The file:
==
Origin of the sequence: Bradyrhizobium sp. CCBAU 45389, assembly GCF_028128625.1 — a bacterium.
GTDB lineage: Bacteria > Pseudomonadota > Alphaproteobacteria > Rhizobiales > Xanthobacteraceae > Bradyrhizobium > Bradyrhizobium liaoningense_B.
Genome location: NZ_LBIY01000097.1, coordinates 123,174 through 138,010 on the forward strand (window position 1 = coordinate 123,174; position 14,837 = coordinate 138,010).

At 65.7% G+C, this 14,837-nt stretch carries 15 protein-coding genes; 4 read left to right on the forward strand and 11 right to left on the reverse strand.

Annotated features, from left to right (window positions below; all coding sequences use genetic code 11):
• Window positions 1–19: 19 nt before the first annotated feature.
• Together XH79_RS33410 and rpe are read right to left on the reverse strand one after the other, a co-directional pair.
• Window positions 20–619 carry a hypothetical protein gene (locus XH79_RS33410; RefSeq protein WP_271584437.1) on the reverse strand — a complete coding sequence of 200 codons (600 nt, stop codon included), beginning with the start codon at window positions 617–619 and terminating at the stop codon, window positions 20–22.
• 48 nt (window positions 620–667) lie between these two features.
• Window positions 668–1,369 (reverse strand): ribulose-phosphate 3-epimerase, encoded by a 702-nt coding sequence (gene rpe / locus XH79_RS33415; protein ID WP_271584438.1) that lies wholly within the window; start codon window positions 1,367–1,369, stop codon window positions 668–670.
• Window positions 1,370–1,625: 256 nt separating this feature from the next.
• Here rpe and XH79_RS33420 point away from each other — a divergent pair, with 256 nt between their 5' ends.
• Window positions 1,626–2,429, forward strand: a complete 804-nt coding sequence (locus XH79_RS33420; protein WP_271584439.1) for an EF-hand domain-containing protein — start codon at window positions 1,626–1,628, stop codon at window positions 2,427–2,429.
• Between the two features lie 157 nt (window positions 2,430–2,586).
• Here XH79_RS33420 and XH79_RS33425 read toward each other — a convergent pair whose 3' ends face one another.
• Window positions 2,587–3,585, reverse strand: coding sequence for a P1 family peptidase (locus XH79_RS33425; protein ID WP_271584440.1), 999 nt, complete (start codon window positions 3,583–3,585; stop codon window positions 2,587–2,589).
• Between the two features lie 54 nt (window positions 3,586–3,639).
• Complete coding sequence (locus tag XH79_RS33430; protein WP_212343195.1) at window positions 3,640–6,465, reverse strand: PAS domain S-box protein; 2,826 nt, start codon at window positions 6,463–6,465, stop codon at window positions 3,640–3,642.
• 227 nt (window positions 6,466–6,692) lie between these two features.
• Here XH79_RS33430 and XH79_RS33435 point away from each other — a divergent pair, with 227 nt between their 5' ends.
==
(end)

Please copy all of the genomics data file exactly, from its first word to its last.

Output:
Origin of the sequence: Bradyrhizobium sp. CCBAU 45389, assembly GCF_028128625.1 — a bacterium.
GTDB lineage: Bacteria > Pseudomonadota > Alphaproteobacteria > Rhizobiales > Xanthobacteraceae > Bradyrhizobium > Bradyrhizobium liaoningense_B.
Genome location: NZ_LBIY01000097.1, coordinates 123,174 through 138,010 on the forward strand (window position 1 = coordinate 123,174; position 14,837 = coordinate 138,010).

At 65.7% G+C, this 14,837-nt stretch carries 15 protein-coding genes; 4 read left to right on the forward strand and 11 right to left on the reverse strand.

Annotated features, from left to right (window positions below; all coding sequences use genetic code 11):
• Window positions 1–19: 19 nt before the first annotated feature.
• Together XH79_RS33410 and rpe are read right to left on the reverse strand one after the other, a co-directional pair.
• Window positions 20–619 carry a hypothetical protein gene (locus XH79_RS33410; RefSeq protein WP_271584437.1) on the reverse strand — a complete coding sequence of 200 codons (600 nt, stop codon included), beginning with the start codon at window positions 617–619 and terminating at the stop codon, window positions 20–22.
• 48 nt (window positions 620–667) lie between these two features.
• Window positions 668–1,369 (reverse strand): ribulose-phosphate 3-epimerase, encoded by a 702-nt coding sequence (gene rpe / locus XH79_RS33415; protein ID WP_271584438.1) that lies wholly within the window; start codon window positions 1,367–1,369, stop codon window positions 668–670.
• Window positions 1,370–1,625: 256 nt separating this feature from the next.
• Here rpe and XH79_RS33420 point away from each other — a divergent pair, with 256 nt between their 5' ends.
• Window positions 1,626–2,429, forward strand: a complete 804-nt coding sequence (locus XH79_RS33420; protein WP_271584439.1) for an EF-hand domain-containing protein — start codon at window positions 1,626–1,628, stop codon at window positions 2,427–2,429.
• Between the two features lie 157 nt (window positions 2,430–2,586).
• Here XH79_RS33420 and XH79_RS33425 read toward each other — a convergent pair whose 3' ends face one another.
• Window positions 2,587–3,585, reverse strand: coding sequence for a P1 family peptidase (locus XH79_RS33425; protein ID WP_271584440.1), 999 nt, complete (start codon window positions 3,583–3,585; stop codon window positions 2,587–2,589).
• Between the two features lie 54 nt (window positions 3,586–3,639).
• Complete coding sequence (locus tag XH79_RS33430; protein WP_212343195.1) at window positions 3,640–6,465, reverse strand: PAS domain S-box protein; 2,826 nt, start codon at window positions 6,463–6,465, stop codon at window positions 3,640–3,642.
• 227 nt (window positions 6,466–6,692) lie between these two features.
• Here XH79_RS33430 and XH79_RS33435 point away from each other — a divergent pair, with 227 nt between their 5' ends.